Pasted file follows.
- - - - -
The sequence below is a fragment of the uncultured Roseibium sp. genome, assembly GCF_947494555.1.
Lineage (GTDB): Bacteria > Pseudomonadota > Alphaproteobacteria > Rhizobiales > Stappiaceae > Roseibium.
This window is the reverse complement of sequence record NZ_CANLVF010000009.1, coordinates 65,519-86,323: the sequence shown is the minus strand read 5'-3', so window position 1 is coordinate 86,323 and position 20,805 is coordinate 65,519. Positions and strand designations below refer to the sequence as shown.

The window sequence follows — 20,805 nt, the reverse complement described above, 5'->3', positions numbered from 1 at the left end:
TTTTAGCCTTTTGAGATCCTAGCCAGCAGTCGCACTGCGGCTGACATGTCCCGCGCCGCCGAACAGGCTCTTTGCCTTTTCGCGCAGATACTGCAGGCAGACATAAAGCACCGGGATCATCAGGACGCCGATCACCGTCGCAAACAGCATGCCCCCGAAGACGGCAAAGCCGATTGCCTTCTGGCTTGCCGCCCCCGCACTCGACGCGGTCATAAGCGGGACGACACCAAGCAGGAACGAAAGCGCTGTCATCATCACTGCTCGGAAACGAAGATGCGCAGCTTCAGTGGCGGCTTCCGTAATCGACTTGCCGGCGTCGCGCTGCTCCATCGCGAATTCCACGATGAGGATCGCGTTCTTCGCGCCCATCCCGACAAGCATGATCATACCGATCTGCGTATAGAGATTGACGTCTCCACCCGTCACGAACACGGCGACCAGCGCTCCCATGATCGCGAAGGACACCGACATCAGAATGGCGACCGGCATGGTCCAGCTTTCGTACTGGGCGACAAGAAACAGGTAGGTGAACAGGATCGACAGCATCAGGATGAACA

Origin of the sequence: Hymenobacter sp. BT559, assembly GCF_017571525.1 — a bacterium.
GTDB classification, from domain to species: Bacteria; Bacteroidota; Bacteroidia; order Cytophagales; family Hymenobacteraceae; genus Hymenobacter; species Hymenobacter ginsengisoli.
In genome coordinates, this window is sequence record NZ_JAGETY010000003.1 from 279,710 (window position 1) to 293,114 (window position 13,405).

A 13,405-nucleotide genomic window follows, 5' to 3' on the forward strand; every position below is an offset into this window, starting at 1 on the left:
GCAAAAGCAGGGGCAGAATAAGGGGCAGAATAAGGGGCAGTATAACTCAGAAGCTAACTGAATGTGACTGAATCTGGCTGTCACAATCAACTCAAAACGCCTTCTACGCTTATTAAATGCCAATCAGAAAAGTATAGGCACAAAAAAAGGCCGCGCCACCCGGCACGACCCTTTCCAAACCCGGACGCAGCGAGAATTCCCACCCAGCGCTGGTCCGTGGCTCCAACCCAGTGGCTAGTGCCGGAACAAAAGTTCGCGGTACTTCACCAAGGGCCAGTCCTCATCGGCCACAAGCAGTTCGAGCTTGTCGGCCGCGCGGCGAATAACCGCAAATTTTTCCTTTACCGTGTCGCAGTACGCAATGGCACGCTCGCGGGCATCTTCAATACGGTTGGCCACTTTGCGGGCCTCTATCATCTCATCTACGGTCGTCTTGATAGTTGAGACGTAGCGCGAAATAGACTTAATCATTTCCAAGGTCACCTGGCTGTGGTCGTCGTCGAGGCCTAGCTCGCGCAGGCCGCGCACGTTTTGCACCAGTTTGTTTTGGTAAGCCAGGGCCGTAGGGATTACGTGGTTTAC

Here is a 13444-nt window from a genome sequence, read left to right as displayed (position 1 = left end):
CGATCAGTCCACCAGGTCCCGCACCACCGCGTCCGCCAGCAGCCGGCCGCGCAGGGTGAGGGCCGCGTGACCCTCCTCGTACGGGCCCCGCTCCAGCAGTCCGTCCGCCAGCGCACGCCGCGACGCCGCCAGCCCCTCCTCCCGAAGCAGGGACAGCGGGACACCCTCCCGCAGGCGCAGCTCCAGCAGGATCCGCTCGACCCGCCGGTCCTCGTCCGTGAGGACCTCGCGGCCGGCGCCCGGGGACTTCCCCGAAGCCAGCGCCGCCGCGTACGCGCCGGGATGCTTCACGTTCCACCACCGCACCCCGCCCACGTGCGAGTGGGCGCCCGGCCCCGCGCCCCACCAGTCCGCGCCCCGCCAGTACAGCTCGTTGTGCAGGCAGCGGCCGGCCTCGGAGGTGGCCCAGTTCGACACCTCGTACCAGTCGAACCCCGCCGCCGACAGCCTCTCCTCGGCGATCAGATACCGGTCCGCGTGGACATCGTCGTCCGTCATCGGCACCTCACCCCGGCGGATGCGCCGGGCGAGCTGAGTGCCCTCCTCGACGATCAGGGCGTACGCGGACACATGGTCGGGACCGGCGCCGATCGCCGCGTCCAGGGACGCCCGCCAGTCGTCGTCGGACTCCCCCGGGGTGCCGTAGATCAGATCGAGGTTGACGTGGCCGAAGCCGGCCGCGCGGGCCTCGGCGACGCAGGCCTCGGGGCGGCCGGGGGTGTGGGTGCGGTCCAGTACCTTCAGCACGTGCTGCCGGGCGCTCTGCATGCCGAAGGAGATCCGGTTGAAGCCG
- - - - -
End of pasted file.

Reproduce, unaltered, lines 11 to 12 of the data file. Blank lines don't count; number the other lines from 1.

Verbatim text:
Here is a 13444-nt window from a genome sequence, read left to right as displayed (position 1 = left end):
CGATCAGTCCACCAGGTCCCGCACCACCGCGTCCGCCAGCAGCCGGCCGCGCAGGGTGAGGGCCGCGTGACCCTCCTCGTACGGGCCCCGCTCCAGCAGTCCGTCCGCCAGCGCACGCCGCGACGCCGCCAGCCCCTCCTCCCGAAGCAGGGACAGCGGGACACCCTCCCGCAGGCGCAGCTCCAGCAGGATCCGCTCGACCCGCCGGTCCTCGTCCGTGAGGACCTCGCGGCCGGCGCCCGGGGACTTCCCCGAAGCCAGCGCCGCCGCGTACGCGCCGGGATGCTTCACGTTCCACCACCGCACCCCGCCCACGTGCGAGTGGGCGCCCGGCCCCGCGCCCCACCAGTCCGCGCCCCGCCAGTACAGCTCGTTGTGCAGGCAGCGGCCGGCCTCGGAGGTGGCCCAGTTCGACACCTCGTACCAGTCGAACCCCGCCGCCGACAGCCTCTCCTCGGCGATCAGATACCGGTCCGCGTGGACATCGTCGTCCGTCATCGGCACCTCACCCCGGCGGATGCGCCGGGCGAGCTGAGTGCCCTCCTCGACGATCAGGGCGTACGCGGACACATGGTCGGGACCGGCGCCGATCGCCGCGTCCAGGGACGCCCGCCAGTCGTCGTCGGACTCCCCCGGGGTGCCGTAGATCAGATCGAGGTTGACGTGGCCGAAGCCGGCCGCGCGGGCCTCGGCGACGCAGGCCTCGGGGCGGCCGGGGGTGTGGGTGCGGTCCAGTACCTTCAGCACGTGCTGCCGGGCGCTCTGCATGCCGAAGGAGATCCGGTTGAAGCCG